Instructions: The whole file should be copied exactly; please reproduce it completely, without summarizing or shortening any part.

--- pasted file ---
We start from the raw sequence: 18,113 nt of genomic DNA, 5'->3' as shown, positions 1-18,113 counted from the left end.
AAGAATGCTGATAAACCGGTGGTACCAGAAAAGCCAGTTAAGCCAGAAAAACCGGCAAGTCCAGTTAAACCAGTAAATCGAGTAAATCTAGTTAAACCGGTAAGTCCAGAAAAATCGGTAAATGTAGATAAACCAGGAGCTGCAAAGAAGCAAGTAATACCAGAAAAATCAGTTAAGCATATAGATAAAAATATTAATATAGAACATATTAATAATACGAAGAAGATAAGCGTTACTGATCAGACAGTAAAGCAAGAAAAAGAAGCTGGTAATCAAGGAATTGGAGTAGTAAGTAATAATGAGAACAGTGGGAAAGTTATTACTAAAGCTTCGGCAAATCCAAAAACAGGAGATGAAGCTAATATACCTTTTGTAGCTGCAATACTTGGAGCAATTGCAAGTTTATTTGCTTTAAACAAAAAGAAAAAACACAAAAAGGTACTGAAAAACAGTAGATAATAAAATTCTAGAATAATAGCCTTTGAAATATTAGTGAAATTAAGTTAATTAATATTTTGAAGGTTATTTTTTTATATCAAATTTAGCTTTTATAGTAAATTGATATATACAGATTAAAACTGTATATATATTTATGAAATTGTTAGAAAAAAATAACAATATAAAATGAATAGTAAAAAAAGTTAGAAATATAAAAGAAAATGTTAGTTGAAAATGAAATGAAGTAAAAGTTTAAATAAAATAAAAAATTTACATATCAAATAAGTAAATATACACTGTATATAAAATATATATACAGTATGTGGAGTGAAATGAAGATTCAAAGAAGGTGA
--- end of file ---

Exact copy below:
We start from the raw sequence: 18,113 nt of genomic DNA, 5'->3' as shown, positions 1-18,113 counted from the left end.
AAGAATGCTGATAAACCGGTGGTACCAGAAAAGCCAGTTAAGCCAGAAAAACCGGCAAGTCCAGTTAAACCAGTAAATCGAGTAAATCTAGTTAAACCGGTAAGTCCAGAAAAATCGGTAAATGTAGATAAACCAGGAGCTGCAAAGAAGCAAGTAATACCAGAAAAATCAGTTAAGCATATAGATAAAAATATTAATATAGAACATATTAATAATACGAAGAAGATAAGCGTTACTGATCAGACAGTAAAGCAAGAAAAAGAAGCTGGTAATCAAGGAATTGGAGTAGTAAGTAATAATGAGAACAGTGGGAAAGTTATTACTAAAGCTTCGGCAAATCCAAAAACAGGAGATGAAGCTAATATACCTTTTGTAGCTGCAATACTTGGAGCAATTGCAAGTTTATTTGCTTTAAACAAAAAGAAAAAACACAAAAAGGTACTGAAAAACAGTAGATAATAAAATTCTAGAATAATAGCCTTTGAAATATTAGTGAAATTAAGTTAATTAATATTTTGAAGGTTATTTTTTTATATCAAATTTAGCTTTTATAGTAAATTGATATATACAGATTAAAACTGTATATATATTTATGAAATTGTTAGAAAAAAATAACAATATAAAATGAATAGTAAAAAAAGTTAGAAATATAAAAGAAAATGTTAGTTGAAAATGAAATGAAGTAAAAGTTTAAATAAAATAAAAAATTTACATATCAAATAAGTAAATATACACTGTATATAAAATATATATACAGTATGTGGAGTGAAATGAAGATTCAAAGAAGGTGA